The narrative owes more to some kind of Japanese samurai film. It is brutal but mired in actions of respect, duty and dishonour. It kind of feels like a Western too. A High Noon feeling of an inevitable showdown pervades. There’s even a bizarre Herzog-Kinski quality to the piece with Richard Harris slowly succumbing to madness against an alien landscape. The quality of this film is high. Harris is on top form. Rampling could have been given a bit more to do but she brings gravitas and dignity to the film. Character actor Will Sampson makes one of his rare screen appearances here, best known as the Chief from One Flew Over The Cuckoo’s Nest but, always in my heart, Taylor from the rarely-credited-as-amazing Poltergeist 2. It’s directed by Michael Anderson who gave us Logan’s Run and The Dam Busters. He also made the worth-a-look oddball sci-fi Millenium.
The only downside in Orca are the few hokey moments, all of which being the few deaths in the film. In a narrative sense, it makes perfect sense that these deaths should happen and in the manner which they do happen but even Anderson’s skilled hand struggle to save them from a slight b-movie monster glaze. That said, they really don’t characterize the film and it’s a film that is truly worth seeing. It has aged very well, it’s a smart film which is both reflective and driven. A tight drama but also a great seabound adventure. I think the thing that surprised me the most is how successfully it gave the whale a personality and story arc. In Jaws, the shark is just an obstacle. Orca is a character.
THE DEEP (1977)
I can only imagine the bewildered disappointment that must have hung over cinema audiences as they trudged home after having watched this film. Released two years after Jaws, it was clearly put together to snare that same audience which had broken box office records. Also based on a sea-based novel by Peter Benchley, also starring Robert Shaw in the barnacled, bare-knuckled hard-ass role and also sold by a poster of a buxom young swimmer in peril, one could be forgiven for expecting something in a Jaws-y vein. But no. The Deep is a Bermuda-set thriller about treasure hunters and drug dealers.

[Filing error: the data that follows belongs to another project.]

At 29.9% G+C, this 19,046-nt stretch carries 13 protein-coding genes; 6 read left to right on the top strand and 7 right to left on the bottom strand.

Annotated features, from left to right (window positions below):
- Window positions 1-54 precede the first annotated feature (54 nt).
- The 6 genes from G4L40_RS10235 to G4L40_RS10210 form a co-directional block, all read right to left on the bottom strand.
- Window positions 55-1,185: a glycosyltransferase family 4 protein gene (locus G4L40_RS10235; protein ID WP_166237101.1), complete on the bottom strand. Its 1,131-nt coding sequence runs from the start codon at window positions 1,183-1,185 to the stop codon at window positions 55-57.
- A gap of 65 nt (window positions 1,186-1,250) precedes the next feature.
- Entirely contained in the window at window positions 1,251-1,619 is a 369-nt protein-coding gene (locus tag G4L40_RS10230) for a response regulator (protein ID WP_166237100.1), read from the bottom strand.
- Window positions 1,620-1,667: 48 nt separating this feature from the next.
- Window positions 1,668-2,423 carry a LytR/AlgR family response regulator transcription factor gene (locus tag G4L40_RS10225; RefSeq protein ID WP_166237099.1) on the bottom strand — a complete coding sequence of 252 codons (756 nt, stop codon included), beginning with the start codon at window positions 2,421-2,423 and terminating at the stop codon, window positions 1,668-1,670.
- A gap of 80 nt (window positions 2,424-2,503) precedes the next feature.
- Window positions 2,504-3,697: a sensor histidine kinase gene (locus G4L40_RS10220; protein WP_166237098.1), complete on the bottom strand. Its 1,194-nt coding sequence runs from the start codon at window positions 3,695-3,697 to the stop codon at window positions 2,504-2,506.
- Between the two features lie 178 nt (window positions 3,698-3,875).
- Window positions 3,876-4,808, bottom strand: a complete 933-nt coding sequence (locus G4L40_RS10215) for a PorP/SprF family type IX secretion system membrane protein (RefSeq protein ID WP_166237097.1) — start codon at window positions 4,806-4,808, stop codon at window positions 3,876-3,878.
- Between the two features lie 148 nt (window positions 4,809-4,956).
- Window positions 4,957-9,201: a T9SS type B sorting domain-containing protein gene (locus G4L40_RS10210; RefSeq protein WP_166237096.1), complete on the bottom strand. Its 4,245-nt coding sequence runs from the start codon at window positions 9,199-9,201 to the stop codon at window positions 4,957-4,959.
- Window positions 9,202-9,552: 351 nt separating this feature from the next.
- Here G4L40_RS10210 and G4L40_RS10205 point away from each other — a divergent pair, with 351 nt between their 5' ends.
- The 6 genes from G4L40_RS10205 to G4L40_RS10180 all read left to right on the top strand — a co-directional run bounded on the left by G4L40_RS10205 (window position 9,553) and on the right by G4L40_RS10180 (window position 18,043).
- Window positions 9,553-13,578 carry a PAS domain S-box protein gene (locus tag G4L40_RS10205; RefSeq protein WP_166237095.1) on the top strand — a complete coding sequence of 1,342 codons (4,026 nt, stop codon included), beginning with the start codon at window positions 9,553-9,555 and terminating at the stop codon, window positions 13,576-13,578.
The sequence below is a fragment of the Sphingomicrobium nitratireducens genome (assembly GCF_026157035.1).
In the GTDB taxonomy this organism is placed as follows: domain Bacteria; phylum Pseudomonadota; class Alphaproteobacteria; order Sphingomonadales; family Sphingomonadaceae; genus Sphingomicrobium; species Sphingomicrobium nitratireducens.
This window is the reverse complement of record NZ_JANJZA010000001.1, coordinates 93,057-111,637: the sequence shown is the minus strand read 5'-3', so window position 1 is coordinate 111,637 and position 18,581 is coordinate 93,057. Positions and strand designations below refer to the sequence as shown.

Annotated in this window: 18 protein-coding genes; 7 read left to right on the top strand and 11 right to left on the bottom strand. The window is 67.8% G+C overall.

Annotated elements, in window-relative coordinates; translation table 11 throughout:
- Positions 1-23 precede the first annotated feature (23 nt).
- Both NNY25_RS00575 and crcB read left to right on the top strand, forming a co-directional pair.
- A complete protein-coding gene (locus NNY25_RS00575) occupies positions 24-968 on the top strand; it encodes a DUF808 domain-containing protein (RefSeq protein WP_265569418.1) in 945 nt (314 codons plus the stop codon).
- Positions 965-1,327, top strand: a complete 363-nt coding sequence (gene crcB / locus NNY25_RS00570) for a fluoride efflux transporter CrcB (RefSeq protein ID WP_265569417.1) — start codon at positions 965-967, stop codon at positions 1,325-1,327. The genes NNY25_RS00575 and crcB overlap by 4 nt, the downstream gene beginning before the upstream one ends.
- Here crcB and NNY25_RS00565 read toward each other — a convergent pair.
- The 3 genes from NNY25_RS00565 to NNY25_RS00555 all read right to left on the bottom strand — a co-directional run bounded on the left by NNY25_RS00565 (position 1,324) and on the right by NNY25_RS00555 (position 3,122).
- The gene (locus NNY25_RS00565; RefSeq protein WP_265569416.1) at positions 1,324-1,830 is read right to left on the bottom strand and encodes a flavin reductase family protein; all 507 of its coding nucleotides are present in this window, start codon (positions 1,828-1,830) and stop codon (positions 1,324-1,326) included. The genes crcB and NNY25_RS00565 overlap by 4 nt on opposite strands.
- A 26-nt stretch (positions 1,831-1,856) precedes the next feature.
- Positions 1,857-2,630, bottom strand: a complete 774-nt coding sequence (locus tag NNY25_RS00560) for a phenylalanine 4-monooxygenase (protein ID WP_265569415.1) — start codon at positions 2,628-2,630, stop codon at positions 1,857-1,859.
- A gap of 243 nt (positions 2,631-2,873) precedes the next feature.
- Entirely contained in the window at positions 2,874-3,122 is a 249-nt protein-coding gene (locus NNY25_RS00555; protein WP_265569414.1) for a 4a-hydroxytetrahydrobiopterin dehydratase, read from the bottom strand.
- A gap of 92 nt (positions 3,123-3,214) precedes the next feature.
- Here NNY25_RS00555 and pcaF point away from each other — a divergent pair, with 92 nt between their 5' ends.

Jacqueline Bisset and a remarkably young Nick Nolte play a couple holidaying in Bermuda and doing a bit of scuba diving. They find a submerged shipwreck and recover a medallion and a strange vial of liquid. They’ve uncovered a double shipwreck – one containing historical Spanish treasure, the other, more modern, filled with a highly valuable cargo of drugs. Robert Shaw plays the local lighthouse keeper and treasure hunter who identifies the former, Louis Gossett plays the Haitian crime boss who will do anything to get the latter.
Directed by Peter Yates, a solid journeyman director, this is a perfectly watchable but instantly forgettable thriller. John Barry’s score lifts it somewhat, the underwater photography is admirable and it contains a whopping slugfest of a battle between Shaw and Gosset’s sidekicks which should be noted as one of the great screen punch-ups of all-time. All this aside, The Deep only barely makes it out of the bracket of TV movie in its lack of ambition, fairly mundane story and the inability of Bisset and Nolte to really make the film come alive. Shaw and Gossett give the whole thing buoyancy and keep it watchable but this is one of those films which quickly sank from public consciousness and is barely worth a snorkel to explore.
JONATHAN LIVINGSTON SEAGULL (1973)
Once in a while, you see a film and walk away from it unsure if it was brilliant or utter dross. Jonathan Livingston Seagull is very much one of those films. Based on the best-selling novella by Richard Bach, it tells the story of a seagull ostracized by his flock for daring to push the limits of speed. The film was critically piledrivered into the ground upon its release with Roger Ebert walking out at the 45 minute mark and declaring it banal and garbage.